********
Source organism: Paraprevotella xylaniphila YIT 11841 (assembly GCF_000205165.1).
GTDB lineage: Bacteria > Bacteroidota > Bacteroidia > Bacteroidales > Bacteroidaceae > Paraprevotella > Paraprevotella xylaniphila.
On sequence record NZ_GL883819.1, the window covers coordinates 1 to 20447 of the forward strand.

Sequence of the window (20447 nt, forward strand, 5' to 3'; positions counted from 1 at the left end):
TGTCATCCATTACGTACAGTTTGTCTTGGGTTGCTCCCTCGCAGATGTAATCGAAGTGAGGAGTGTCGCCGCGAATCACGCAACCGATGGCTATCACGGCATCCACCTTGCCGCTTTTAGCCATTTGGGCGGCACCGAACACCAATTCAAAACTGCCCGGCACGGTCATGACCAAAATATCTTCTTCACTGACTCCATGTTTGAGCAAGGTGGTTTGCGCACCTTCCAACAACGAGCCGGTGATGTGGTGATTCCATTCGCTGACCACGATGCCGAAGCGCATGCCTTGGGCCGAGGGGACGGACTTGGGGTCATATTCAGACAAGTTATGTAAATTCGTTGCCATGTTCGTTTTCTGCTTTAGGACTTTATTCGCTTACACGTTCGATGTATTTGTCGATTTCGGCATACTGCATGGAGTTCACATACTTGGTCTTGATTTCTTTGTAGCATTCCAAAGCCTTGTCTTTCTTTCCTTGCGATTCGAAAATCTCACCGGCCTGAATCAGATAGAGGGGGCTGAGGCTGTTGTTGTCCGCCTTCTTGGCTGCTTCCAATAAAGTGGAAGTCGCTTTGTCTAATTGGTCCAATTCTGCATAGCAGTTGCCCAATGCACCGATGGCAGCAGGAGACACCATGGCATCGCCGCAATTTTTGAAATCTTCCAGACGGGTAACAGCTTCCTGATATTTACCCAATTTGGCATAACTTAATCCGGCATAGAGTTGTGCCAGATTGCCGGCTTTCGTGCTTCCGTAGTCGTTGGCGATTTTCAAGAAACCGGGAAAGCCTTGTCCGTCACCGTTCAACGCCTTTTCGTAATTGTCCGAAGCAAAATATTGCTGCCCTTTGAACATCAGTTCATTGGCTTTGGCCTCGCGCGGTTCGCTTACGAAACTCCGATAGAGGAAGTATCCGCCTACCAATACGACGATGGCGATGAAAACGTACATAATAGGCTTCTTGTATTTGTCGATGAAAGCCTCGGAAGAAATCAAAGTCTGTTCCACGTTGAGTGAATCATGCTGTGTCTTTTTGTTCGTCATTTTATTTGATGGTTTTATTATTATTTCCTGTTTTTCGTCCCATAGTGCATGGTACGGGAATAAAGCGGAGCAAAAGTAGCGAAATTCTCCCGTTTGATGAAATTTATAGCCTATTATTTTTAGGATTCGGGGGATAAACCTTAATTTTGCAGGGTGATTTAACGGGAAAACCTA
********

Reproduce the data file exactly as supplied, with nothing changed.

Source organism: Paraprevotella xylaniphila YIT 11841 (assembly GCF_000205165.1).
GTDB lineage: Bacteria > Bacteroidota > Bacteroidia > Bacteroidales > Bacteroidaceae > Paraprevotella > Paraprevotella xylaniphila.
On sequence record NZ_GL883819.1, the window covers coordinates 1 to 20447 of the forward strand.

Sequence of the window (20447 nt, forward strand, 5' to 3'; positions counted from 1 at the left end):
TGTCATCCATTACGTACAGTTTGTCTTGGGTTGCTCCCTCGCAGATGTAATCGAAGTGAGGAGTGTCGCCGCGAATCACGCAACCGATGGCTATCACGGCATCCACCTTGCCGCTTTTAGCCATTTGGGCGGCACCGAACACCAATTCAAAACTGCCCGGCACGGTCATGACCAAAATATCTTCTTCACTGACTCCATGTTTGAGCAAGGTGGTTTGCGCACCTTCCAACAACGAGCCGGTGATGTGGTGATTCCATTCGCTGACCACGATGCCGAAGCGCATGCCTTGGGCCGAGGGGACGGACTTGGGGTCATATTCAGACAAGTTATGTAAATTCGTTGCCATGTTCGTTTTCTGCTTTAGGACTTTATTCGCTTACACGTTCGATGTATTTGTCGATTTCGGCATACTGCATGGAGTTCACATACTTGGTCTTGATTTCTTTGTAGCATTCCAAAGCCTTGTCTTTCTTTCCTTGCGATTCGAAAATCTCACCGGCCTGAATCAGATAGAGGGGGCTGAGGCTGTTGTTGTCCGCCTTCTTGGCTGCTTCCAATAAAGTGGAAGTCGCTTTGTCTAATTGGTCCAATTCTGCATAGCAGTTGCCCAATGCACCGATGGCAGCAGGAGACACCATGGCATCGCCGCAATTTTTGAAATCTTCCAGACGGGTAACAGCTTCCTGATATTTACCCAATTTGGCATAACTTAATCCGGCATAGAGTTGTGCCAGATTGCCGGCTTTCGTGCTTCCGTAGTCGTTGGCGATTTTCAAGAAACCGGGAAAGCCTTGTCCGTCACCGTTCAACGCCTTTTCGTAATTGTCCGAAGCAAAATATTGCTGCCCTTTGAACATCAGTTCATTGGCTTTGGCCTCGCGCGGTTCGCTTACGAAACTCCGATAGAGGAAGTATCCGCCTACCAATACGACGATGGCGATGAAAACGTACATAATAGGCTTCTTGTATTTGTCGATGAAAGCCTCGGAAGAAATCAAAGTCTGTTCCACGTTGAGTGAATCATGCTGTGTCTTTTTGTTCGTCATTTTATTTGATGGTTTTATTATTATTTCCTGTTTTTCGTCCCATAGTGCATGGTACGGGAATAAAGCGGAGCAAAAGTAGCGAAATTCTCCCGTTTGATGAAATTTATAGCCTATTATTTTTAGGATTCGGGGGATAAACCTTAATTTTGCAGGGTGATTTAACGGGAAAACCTA